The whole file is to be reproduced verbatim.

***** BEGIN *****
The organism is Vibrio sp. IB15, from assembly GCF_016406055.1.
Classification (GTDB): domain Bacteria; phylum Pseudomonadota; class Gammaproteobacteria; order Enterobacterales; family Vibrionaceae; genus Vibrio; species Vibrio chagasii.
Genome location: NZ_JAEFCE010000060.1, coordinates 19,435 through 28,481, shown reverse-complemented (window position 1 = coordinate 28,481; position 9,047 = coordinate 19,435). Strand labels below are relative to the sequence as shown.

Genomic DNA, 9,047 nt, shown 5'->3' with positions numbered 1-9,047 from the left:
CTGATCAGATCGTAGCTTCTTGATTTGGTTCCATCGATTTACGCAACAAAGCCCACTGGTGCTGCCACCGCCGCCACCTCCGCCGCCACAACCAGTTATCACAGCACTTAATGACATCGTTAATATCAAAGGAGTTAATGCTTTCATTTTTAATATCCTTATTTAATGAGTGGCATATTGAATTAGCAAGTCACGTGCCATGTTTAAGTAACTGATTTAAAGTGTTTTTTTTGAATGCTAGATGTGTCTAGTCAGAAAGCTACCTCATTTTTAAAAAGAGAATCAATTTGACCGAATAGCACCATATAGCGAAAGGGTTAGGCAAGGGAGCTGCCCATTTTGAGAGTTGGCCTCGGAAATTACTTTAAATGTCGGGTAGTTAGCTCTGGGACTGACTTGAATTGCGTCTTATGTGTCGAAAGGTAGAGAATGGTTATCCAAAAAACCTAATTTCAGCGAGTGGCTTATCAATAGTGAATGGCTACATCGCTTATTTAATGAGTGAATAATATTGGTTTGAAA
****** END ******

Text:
The organism is Vibrio sp. IB15, from assembly GCF_016406055.1.
Classification (GTDB): domain Bacteria; phylum Pseudomonadota; class Gammaproteobacteria; order Enterobacterales; family Vibrionaceae; genus Vibrio; species Vibrio chagasii.
Genome location: NZ_JAEFCE010000060.1, coordinates 19,435 through 28,481, shown reverse-complemented (window position 1 = coordinate 28,481; position 9,047 = coordinate 19,435). Strand labels below are relative to the sequence as shown.

Genomic DNA, 9,047 nt, shown 5'->3' with positions numbered 1-9,047 from the left:
CTGATCAGATCGTAGCTTCTTGATTTGGTTCCATCGATTTACGCAACAAAGCCCACTGGTGCTGCCACCGCCGCCACCTCCGCCGCCACAACCAGTTATCACAGCACTTAATGACATCGTTAATATCAAAGGAGTTAATGCTTTCATTTTTAATATCCTTATTTAATGAGTGGCATATTGAATTAGCAAGTCACGTGCCATGTTTAAGTAACTGATTTAAAGTGTTTTTTTTGAATGCTAGATGTGTCTAGTCAGAAAGCTACCTCATTTTTAAAAAGAGAATCAATTTGACCGAATAGCACCATATAGCGAAAGGGTTAGGCAAGGGAGCTGCCCATTTTGAGAGTTGGCCTCGGAAATTACTTTAAATGTCGGGTAGTTAGCTCTGGGACTGACTTGAATTGCGTCTTATGTGTCGAAAGGTAGAGAATGGTTATCCAAAAAACCTAATTTCAGCGAGTGGCTTATCAATAGTGAATGGCTACATCGCTTATTTAATGAGTGAATAATATTGGTTTGAAA